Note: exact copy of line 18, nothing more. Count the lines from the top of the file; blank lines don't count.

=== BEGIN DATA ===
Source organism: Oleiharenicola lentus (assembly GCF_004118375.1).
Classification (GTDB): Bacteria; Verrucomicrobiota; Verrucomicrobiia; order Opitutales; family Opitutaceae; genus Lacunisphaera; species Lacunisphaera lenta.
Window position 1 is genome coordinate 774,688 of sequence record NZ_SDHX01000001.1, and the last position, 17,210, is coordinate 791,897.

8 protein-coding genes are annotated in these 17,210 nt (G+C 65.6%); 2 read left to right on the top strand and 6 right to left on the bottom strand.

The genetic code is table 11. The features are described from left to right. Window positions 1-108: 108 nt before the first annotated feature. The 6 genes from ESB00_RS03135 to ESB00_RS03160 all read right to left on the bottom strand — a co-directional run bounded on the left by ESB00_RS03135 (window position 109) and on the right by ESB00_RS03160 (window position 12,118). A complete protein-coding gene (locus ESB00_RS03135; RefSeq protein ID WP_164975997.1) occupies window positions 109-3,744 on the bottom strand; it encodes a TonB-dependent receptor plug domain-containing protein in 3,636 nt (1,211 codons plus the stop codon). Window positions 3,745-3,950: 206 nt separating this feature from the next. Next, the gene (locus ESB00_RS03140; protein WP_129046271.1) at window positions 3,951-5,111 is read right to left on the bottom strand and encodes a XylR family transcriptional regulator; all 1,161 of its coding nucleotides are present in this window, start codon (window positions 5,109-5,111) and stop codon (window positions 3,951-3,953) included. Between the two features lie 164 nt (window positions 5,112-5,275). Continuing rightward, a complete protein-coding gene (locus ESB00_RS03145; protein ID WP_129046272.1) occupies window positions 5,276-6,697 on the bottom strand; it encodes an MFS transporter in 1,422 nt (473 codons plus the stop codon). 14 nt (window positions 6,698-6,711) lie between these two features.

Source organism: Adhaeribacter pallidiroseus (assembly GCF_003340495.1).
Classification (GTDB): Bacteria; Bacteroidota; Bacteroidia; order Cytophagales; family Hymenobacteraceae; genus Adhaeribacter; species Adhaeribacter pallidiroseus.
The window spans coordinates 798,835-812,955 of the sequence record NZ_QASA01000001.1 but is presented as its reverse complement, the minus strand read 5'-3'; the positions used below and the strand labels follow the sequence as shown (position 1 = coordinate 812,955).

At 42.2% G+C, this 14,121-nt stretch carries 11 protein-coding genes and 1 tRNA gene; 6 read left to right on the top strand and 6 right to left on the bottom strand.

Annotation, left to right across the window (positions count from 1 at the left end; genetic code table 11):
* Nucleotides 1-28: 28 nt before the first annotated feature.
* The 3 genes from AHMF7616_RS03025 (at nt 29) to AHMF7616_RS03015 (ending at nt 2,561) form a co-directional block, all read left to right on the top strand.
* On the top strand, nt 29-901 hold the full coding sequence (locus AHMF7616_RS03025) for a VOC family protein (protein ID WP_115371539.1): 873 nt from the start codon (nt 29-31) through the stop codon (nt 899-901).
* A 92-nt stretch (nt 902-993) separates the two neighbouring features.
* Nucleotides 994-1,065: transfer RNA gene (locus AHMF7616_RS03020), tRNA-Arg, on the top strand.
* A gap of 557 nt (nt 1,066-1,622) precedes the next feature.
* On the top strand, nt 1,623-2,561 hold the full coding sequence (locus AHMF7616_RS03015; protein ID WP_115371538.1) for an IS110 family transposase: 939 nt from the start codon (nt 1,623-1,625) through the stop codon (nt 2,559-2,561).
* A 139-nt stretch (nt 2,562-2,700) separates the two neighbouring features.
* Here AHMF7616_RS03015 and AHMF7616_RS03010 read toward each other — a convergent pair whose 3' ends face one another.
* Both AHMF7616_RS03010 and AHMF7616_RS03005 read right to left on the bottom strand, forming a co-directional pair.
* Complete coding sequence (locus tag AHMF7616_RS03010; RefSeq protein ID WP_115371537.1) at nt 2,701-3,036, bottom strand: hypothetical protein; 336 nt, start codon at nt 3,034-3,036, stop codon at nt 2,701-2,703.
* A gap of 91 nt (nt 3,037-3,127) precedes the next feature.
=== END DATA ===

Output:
* A 139-nt stretch (nt 2,562-2,700) separates the two neighbouring features.